What is religious studies?

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Page author: Luke Burns

This page created on: 07/11/2020

Last modified: 17/11/2020


Religious studies is the academic study of religion - but what does that really mean?



Religious studies is the academic study of religion - but what does that really mean?

It means that we use scholarly tools and techniques to investigate what religion is, how it’s performed, why it exists, and what it means for the people who practice it.

It also means looking critically at how we build up our picture of ‘religion’ - who gets to define the category? What does it include, and what does it leave out? How are words like religion, sacred, secular, cult, and spirituality (to name a few) used to express meaning, and what are the social aspects of these categories?

For example, does it make a difference if someone’s practice is described as a religion or as a cult? What about spirituality vs religion?

Critical theory

This sort of thinking (and thinking about thinking!) is sometimes referred to as critical theory.

It means taking a step back and asking questions about the ‘tools of the trade’, the ideas and principles, the methods and approaches that we use. This is an important part of religious studies, without which we might blindly reinforce unfair power structures, ignoring or diminishing the validity of a wide variety of diverse religious practices.

What makes a religion true?

Religious studies is also agnostic with regard to religious ‘truth’, or we might say that the subject is ‘secular’ - it does not require us to make judgements about whether a particular worldview is ‘true’, instead it focuses on studying people in the context of their religious practices and beliefs, without passing judgement.

This also means that you don’t have to be religious to study religion, and equally you don’t have to be non-religious. Our observations should be based on the people we study, not our own personal beliefs about how right or wrong those people are.

It’s worth bearing in mind that this is easier said than done!

Recognising ourselves

This brings us to another important point about religious studies - scholars must be aware of their own bias and perspective, and where possible aim to minimise the effect this may have on their studies, and be as transparent as possible about their position. This makes it easier for other people to read their work in its proper context, and understand the religious people being described, but also the person describing them and how this may influence the presentation.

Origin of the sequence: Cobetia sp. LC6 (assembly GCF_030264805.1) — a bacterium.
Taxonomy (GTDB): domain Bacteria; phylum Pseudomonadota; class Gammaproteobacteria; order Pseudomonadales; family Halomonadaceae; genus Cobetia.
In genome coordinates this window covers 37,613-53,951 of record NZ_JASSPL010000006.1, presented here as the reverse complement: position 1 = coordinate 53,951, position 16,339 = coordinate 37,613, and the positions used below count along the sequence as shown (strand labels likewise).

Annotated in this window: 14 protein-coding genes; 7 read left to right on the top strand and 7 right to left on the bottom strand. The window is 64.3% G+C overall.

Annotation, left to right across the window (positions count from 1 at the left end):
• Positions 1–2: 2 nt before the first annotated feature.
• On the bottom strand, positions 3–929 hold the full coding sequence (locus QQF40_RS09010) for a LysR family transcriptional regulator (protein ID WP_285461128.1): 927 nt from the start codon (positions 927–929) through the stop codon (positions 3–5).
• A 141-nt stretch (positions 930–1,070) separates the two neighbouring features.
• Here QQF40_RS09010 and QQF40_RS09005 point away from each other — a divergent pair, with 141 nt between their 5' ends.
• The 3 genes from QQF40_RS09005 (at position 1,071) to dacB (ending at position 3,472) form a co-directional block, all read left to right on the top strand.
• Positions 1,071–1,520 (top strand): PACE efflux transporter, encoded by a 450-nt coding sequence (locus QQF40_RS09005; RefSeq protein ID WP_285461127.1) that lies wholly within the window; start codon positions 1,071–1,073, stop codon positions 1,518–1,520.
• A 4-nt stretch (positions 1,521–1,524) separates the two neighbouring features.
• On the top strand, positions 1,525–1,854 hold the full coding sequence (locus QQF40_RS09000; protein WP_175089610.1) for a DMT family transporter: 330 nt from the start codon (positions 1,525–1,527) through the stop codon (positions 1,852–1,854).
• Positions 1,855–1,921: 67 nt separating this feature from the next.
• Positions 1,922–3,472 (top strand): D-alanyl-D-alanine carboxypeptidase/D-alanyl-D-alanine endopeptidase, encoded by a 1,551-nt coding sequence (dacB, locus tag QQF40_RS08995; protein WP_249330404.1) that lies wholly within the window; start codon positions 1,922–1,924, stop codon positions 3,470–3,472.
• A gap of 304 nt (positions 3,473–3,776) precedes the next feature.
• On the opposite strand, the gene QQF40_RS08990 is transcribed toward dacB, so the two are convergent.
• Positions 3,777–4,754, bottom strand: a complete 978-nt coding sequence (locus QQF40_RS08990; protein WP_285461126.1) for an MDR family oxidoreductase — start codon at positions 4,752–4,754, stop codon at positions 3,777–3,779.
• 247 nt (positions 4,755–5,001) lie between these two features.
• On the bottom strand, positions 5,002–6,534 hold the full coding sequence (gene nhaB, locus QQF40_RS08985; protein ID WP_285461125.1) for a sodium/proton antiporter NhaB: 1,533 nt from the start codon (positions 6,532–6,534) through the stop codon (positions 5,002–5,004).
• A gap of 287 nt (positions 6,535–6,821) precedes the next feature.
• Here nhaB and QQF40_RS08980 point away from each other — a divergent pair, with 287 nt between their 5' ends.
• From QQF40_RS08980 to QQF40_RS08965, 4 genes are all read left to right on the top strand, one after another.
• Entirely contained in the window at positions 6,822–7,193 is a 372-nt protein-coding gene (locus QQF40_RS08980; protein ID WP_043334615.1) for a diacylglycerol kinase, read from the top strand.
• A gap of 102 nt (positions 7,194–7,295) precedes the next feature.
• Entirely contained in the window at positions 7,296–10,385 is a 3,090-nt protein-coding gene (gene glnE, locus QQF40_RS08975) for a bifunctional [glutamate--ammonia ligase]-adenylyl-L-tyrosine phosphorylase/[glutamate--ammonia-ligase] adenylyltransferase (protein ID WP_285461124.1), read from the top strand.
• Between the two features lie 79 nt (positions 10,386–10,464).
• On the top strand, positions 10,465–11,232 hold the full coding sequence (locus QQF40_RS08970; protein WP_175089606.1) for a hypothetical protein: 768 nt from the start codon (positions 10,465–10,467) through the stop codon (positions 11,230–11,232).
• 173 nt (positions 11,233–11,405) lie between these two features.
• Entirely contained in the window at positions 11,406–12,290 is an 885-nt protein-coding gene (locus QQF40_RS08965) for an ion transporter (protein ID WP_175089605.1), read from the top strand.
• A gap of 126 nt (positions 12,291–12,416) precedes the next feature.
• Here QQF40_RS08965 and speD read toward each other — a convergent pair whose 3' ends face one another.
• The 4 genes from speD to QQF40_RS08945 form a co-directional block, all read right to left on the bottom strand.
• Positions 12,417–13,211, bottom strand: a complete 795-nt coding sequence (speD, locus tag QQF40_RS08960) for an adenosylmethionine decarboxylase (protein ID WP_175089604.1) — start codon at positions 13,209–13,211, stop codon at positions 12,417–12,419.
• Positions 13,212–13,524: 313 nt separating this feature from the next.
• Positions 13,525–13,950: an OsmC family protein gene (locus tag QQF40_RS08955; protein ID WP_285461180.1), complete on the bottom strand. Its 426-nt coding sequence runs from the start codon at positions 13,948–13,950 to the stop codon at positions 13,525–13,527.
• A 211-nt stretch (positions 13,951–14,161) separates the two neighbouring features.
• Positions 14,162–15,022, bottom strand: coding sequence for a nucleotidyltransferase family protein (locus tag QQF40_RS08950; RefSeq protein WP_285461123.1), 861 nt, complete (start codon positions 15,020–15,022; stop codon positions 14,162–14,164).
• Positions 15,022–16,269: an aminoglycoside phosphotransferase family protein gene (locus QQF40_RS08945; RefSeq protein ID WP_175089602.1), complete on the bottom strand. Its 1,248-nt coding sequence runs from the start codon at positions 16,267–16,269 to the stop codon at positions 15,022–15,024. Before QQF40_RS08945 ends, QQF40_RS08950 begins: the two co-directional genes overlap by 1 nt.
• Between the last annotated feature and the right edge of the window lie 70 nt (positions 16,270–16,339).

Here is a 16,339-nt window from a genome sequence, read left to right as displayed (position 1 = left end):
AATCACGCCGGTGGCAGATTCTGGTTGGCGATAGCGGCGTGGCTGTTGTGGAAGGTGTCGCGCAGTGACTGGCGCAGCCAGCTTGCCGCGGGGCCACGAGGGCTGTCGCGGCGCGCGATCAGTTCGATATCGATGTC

How should we study?

Religious studies is multidisciplinary - it doesn’t cover just one area of human life, in fact religion impacts almost everything that people do, and so the methods used to study ‘religion’ need to be equally broad.

In practical terms, this means that you might use tools drawn from anthropology, psychology, neurology, sociology, musical theory, geography, history, textual studies, and more in order to build your understanding.

In conclusion…

Religious studies is a fascinating subject, which examines the diverse and complex ways that people express and experience meaningful connections between each other and the world.

It aims to understand and describe perspectives without passing judgement on their validity or truth. It requires self-awareness and empathy, as well as critical judgement and discernment, and offers a wide variety of tools for studying different types of religious expression.

Image credits

Image by Honey Kochphon Onshawee from Pixabay

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